- Create a personal connection with the workforce. Leaders with EQ take time to engage their employees. They’re interested in their lives on the job and outside of the workplace. As a result, employees feel cared for and valued; this support helps team members achieve a healthier work-life balance.
- Make tough decisions swiftly. A hallmark of emotional fit leaders is their ability to make the hard calls, even if people get upset. Their vision allows them to see what others miss. Instead of delaying difficult decisions, careful preparation, and strategic communication preserve trust in these situations.
Related Article: How to Give Feedback Effectively for the Best Results
The Leadership Advantage and Strategy of Trust
Leadership is getting results in a way that inspires trust.” ~Stephen M. R. Covey
How we communicate in our work environments influences the quality of our working relationships, teams and leadership. It is trust that either builds good communication or the lack thereof that destroys it.
Think of a work relationship where there is tremendous trust. Do you have to choose your words carefully, or do you just let them flow? Are you often misunderstood or is there a meeting of minds, an effortless connection? Trust creates ease. With a heightened trust relationship, even if you blurt out something slightly harsh or inappropriate, the person cuts you slack. And somehow, they understand your meaning without you having to justify your position. However, if the relationship is strained or lacks trust, no matter how perfect you communicate, no matter how well you articulate or carefully choose your words, the person will misinterpret, distort the experience, and react.
When there is a breakdown in communication or a reoccurring conflict with a fellow employee, check in on the trust factor. Have you recently done anything to disrespect or undermine the relationship? If so, repair it.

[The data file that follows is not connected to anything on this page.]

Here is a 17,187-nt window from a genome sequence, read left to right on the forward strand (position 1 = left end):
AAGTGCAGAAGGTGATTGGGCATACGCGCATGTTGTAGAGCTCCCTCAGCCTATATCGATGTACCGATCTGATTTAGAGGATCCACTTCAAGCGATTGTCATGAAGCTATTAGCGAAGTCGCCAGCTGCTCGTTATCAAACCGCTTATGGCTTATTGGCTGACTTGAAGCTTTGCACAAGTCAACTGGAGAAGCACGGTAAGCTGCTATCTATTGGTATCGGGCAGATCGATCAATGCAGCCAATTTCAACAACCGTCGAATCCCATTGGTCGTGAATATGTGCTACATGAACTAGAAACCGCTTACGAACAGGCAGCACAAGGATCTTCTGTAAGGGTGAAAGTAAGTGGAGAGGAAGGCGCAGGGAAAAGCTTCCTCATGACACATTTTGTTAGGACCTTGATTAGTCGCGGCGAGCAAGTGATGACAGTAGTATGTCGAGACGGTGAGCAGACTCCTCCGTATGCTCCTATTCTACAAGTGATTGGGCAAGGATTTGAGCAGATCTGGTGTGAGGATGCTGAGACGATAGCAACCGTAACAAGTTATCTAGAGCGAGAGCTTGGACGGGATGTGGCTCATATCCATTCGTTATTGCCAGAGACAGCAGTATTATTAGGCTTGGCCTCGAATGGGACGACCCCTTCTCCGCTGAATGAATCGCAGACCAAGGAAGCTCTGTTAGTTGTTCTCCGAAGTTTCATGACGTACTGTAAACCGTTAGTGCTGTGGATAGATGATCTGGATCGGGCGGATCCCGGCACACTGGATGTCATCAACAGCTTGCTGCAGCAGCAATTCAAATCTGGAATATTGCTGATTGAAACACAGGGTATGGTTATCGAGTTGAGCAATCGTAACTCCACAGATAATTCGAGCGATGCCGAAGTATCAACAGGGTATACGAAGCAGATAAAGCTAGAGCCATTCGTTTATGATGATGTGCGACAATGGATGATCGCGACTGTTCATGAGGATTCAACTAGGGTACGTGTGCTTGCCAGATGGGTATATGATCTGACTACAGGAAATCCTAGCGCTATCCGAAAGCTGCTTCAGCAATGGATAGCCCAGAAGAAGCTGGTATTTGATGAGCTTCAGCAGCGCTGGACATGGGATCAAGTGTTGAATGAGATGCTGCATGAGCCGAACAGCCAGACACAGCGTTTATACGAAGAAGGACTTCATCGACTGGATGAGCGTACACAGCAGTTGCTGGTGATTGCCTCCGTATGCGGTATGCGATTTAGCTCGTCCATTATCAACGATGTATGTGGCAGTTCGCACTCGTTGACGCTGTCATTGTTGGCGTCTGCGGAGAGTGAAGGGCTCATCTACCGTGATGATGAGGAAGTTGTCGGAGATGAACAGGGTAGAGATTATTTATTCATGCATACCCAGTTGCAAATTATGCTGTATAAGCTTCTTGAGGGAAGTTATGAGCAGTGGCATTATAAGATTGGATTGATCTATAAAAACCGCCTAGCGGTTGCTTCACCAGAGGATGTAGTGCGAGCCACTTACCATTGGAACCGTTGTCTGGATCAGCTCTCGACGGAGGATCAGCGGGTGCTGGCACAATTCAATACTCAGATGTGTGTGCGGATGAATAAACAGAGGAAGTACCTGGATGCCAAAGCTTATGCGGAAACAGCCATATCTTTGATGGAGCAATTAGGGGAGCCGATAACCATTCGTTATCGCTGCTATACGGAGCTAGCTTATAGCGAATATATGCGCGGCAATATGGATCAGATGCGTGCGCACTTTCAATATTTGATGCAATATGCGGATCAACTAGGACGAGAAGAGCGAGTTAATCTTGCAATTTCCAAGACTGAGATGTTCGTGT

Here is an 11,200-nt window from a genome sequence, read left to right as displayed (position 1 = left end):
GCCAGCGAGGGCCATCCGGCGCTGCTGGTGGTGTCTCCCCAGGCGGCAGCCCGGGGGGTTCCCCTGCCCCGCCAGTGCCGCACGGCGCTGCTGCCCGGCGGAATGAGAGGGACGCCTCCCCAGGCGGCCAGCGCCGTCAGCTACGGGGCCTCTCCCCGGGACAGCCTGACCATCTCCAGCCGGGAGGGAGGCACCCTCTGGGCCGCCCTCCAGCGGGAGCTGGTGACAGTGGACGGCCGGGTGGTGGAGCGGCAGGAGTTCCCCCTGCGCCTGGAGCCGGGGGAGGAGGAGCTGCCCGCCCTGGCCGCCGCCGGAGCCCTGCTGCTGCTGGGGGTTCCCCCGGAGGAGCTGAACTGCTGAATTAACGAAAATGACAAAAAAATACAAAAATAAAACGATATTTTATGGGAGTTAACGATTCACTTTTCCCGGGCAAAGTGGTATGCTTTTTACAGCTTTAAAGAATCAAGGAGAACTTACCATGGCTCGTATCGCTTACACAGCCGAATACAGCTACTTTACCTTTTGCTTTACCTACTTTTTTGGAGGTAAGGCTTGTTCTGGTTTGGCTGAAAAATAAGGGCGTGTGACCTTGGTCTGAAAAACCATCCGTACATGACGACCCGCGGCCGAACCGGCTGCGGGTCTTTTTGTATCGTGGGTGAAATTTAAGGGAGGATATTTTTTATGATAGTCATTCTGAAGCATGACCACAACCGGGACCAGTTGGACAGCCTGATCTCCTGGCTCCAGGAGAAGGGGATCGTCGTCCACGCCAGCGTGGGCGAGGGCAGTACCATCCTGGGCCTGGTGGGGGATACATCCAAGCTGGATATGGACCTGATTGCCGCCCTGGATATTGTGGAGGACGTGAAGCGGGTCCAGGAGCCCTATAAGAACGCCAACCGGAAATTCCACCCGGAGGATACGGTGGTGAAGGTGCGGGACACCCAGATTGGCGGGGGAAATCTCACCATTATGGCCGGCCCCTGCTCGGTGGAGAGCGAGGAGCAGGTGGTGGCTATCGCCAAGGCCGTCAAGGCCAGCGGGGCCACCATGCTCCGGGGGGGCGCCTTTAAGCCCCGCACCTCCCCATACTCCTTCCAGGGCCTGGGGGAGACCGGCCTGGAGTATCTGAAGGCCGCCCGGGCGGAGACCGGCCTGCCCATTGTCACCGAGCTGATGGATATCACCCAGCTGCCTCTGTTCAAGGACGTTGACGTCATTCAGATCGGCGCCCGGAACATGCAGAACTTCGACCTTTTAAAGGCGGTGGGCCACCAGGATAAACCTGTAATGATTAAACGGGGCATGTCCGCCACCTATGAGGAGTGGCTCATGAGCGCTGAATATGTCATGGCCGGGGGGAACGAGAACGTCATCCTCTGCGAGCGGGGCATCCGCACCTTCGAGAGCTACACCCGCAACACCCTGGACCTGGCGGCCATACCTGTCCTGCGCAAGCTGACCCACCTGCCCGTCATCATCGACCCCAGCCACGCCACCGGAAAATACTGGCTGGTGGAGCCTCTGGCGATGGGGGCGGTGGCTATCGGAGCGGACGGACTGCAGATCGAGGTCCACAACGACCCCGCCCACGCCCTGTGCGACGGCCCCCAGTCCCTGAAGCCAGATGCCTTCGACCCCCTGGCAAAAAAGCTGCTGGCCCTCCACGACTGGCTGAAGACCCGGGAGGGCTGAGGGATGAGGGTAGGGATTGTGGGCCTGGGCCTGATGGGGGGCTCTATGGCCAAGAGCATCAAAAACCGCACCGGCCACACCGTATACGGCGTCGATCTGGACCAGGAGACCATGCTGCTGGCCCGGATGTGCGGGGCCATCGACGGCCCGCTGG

Make a deliberate effort to invest in the person’s emotional bank account. Get curious about their perspective. Sincerely value their opinions and commend their contributions. Building trust doesn’t require big, dramatic strokes; credibility strengthens through small, consistent gestures of respect and integrity.
In Effective Communication, the “EYES” Have It
“The most important thing in communication is hearing what isn’t said.” ~Peter Drucker
I once had a supervisor who would give me long-winded directives while hovering over my shoulder. He never locked eyes with me when explaining instructions; his body language and impatience were very unsettling. He frequently gave me the sense that he had more important things to do. As a result, I missed large chunks of his communications. I’d keep checking behind me to make sure he was talking to me.
As expressed in Fast Company, the simple act of making eye contact and having positive body language as a leader or an employee can:
- Promote connectedness.
- Demonstrate active listening.
- Convey mutual respect and confidence.
- Increase employee engagement.
- Help prevent or mitigate conflict.
Maintaining friendly eye contact and positive, open body language says, “I’m listening. I respect you. I value your input and ideas.” A simple but essential way to increase trust.
Effective communication is the bedrock of a successful business.
Ready to boost your business by optimizing your leadership? Is it time to enhance your team’s communication skills? Contact Heartmanity to sign up for one of our customized training options.